Pearl Jam’s “Ten” Returns To Rock Radio With A Vengeance

Pop quiz: What was the biggest Modern Rock hit from Pearl Jam‘s Ten? The answer is “Jeremy,” which peaked at No. 5 in 1992. But if we brought the recent reissue of the 18-year-old album into the mix, the answer would not be “Jeremy,” “Even Flow,” or “Alive”—it would be “Brother,” a bonus track that was released to radio and has topped the Modern Rock chart for the past two weeks. Surprisingly, “Brother” is only the band’s fourth Modern Rock chart-topper, and it joins an odd lot: 1993’s “Daughter” (also a Mainstream Rock No. 1), 1996’s “Who You Are,” and 2006’s “World Wide Suicide.”

Pearl Jam’s four No. 1s are far behind the record (11, held by the Red Hot Chili Peppers); instead, they’re in the less impressive company of Incubus. But Pearl Jam are still one of alternative rock radio’s most ubiquitous bands, and there is one statistic that reflects that: The group has 33 charting titles on Modern Rock, a number bested only by U2, who notched up to 36 with their current single, “Magnificent.” At different points over the years Pearl Jam have taken the lead, and they may yet when their next album comes out. It’s purely an academic exercise to look at it like a competition, though, given Pearl Jam’s general sense of embarrassment about their own success and U2’s load of other, more impressive records and accolades.

Still, Pearl Jam’s own shyness about how popular Ten made them has, in a way, contributed to their enduring success at radio. Much like Led Zeppelin’s refusal to release singles of its most popular songs helped make their entire albums classic rock staples, Pearl Jam’s abandonment of music videos for most of the ‘90s—at the height of MTV’s tastemaking power—helped drive radio play for the band’s non-singles. Instead of video play dictating an album’s hits, radio programmers and fans figured out what songs they liked the most. Even today, four of the band’s 10 most-played Modern Rock recurrents were never released as singles: “Black” (from Ten); “Yellow Ledbetter,” (a B-side); and “Better Man” and “Corduroy” (from Vitalogy—both have proven to be more popular any of that album’s three official singles, “Spin The Black Circle,” “Not For You,” and “Immortality”). Nowadays, the band makes videos occasionally, and radio stations make less of an effort to champion deep cuts off their less popular recent albums. So it’s appropriate that “Brother,” recorded way back in 1991, has kind of brought them back to the days when a Pearl Jam song that was kind of offhandedly thrown to the public could become a massive radio hit.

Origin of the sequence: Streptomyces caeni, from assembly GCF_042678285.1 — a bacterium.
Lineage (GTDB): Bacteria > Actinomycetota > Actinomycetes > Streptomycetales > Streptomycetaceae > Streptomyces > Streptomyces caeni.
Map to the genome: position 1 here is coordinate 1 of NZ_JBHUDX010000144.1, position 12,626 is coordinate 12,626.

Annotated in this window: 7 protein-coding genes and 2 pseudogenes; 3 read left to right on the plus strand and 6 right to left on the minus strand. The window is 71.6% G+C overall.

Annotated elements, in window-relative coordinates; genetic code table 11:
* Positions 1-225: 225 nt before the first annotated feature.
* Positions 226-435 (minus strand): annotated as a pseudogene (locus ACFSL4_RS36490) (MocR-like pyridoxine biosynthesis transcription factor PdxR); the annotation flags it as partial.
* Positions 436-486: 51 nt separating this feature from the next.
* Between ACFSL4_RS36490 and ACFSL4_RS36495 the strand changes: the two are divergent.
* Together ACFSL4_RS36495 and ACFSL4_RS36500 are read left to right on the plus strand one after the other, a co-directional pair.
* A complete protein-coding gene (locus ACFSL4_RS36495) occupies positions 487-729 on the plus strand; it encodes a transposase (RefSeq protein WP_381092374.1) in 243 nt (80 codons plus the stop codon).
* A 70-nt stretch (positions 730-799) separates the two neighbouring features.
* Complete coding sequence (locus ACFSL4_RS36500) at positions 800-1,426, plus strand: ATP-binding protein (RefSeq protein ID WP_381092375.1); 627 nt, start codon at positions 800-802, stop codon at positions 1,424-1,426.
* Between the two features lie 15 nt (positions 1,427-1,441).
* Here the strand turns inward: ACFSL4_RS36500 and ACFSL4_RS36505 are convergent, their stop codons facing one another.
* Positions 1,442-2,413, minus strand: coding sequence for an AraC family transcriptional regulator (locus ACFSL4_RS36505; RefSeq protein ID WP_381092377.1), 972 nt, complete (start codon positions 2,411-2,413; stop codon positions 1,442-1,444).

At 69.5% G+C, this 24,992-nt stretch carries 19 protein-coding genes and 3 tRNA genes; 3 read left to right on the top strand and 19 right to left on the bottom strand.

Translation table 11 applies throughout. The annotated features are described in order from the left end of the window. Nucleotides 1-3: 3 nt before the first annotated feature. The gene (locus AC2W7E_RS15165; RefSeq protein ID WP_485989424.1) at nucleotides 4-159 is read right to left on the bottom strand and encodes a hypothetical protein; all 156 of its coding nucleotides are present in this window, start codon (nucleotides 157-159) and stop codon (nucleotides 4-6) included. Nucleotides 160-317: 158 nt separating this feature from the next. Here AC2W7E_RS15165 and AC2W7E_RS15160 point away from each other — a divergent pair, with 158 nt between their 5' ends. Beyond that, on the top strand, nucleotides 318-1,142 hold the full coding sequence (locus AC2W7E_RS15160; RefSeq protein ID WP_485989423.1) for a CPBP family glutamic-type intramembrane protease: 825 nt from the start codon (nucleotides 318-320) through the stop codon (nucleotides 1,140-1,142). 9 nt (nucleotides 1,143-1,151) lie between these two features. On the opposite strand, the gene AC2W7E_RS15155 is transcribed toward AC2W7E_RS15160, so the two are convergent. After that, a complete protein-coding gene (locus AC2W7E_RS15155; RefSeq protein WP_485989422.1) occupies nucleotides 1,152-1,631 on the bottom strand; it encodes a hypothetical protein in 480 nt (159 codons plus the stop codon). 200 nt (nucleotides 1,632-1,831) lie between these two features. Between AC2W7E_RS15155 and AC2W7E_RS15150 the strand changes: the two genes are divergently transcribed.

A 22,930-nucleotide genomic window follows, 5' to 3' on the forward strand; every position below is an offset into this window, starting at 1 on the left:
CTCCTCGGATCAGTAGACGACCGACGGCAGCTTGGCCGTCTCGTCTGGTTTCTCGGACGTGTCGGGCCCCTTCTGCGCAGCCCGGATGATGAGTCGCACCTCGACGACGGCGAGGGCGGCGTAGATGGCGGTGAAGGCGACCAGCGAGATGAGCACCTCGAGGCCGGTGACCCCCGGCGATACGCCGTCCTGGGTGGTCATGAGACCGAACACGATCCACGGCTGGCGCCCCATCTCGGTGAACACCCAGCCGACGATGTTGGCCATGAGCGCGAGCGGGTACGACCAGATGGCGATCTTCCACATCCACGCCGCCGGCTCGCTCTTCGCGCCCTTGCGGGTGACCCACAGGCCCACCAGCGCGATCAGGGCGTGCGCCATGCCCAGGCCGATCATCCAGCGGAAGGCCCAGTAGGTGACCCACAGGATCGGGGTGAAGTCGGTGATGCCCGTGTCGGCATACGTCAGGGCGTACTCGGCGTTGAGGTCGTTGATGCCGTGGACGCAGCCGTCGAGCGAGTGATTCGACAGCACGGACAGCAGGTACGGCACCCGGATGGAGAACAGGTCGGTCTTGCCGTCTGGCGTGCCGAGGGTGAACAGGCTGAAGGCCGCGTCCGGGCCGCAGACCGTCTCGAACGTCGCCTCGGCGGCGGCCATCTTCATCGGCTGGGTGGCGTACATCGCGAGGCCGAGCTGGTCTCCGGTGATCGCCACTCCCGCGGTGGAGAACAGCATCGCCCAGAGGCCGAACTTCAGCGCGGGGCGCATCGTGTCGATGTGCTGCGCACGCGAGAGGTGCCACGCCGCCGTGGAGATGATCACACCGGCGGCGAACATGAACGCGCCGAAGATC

It’s not often I go to bat for a painfully unhip band in this space; usually it’s enough just to defend an individual Nickelback song to forever mark me as an apologist for their entire existence. But right now I have to say I’m kinda riding for Papa Roach. I never liked “Last Resort,” their 2000 debut single and permanent contribution to the canon of lunkhead jock jams. But in the years since then, they’ve become a consistent purveyor of hooky hard rock singles, even if the band’s more guyliner-heavy image is no less embarrassing than it was before. In fact, they’re probably doing My Chemical Romance-style dramatically screechy rock anthems better than MCR at this point. “She Loves Me Not,” “Scars,” “To Be Loved,” “Forever,” and “Time Is Running Out” were all guilty pleasures for me. So I should just man up and admit that I love their new single “Lifeline,” which is currently at No. 3 on Modern Rock and No. 2 on Mainstream Rock; it seems destined to top both charts. Dig that riff:

As an aesthetic, “indie rock” has had a presence on the Modern Rock chart to some degree for years, but bands with no major-label ties are still few and far between. No matter how many records that, say, Arcade Fire sells on an indie, they’ll probably never get enough spins to get in Modern Rock top 20 without major-label radio promotion muscle. And usually the indie bands that get little bits of radio play are the kind of overexposed ones I don’t care much for like, well, the Arcade Fire. But lately I’ve been cheering on a humble chart run by Jersey punk band the Gaslight Anthem, signed to the tiny label SideOneDummy. They’ve spent the last 10 weeks in the lower reaches of the Modern Rock chart, peaking at No. 35 with “The ‘59 Sound,” the title track from their 2008 album that ended up on a lot of critics’ year-end lists, including my own. They’re just barely hanging on at No. 40, so I’m guessing their run is almost over. But it’s been exciting to find them hanging in over the past few weeks, and I hope they return with a real hit sooner than later. And whether they go major to do it or not doesn’t really matter to me; they deserve to be huge.

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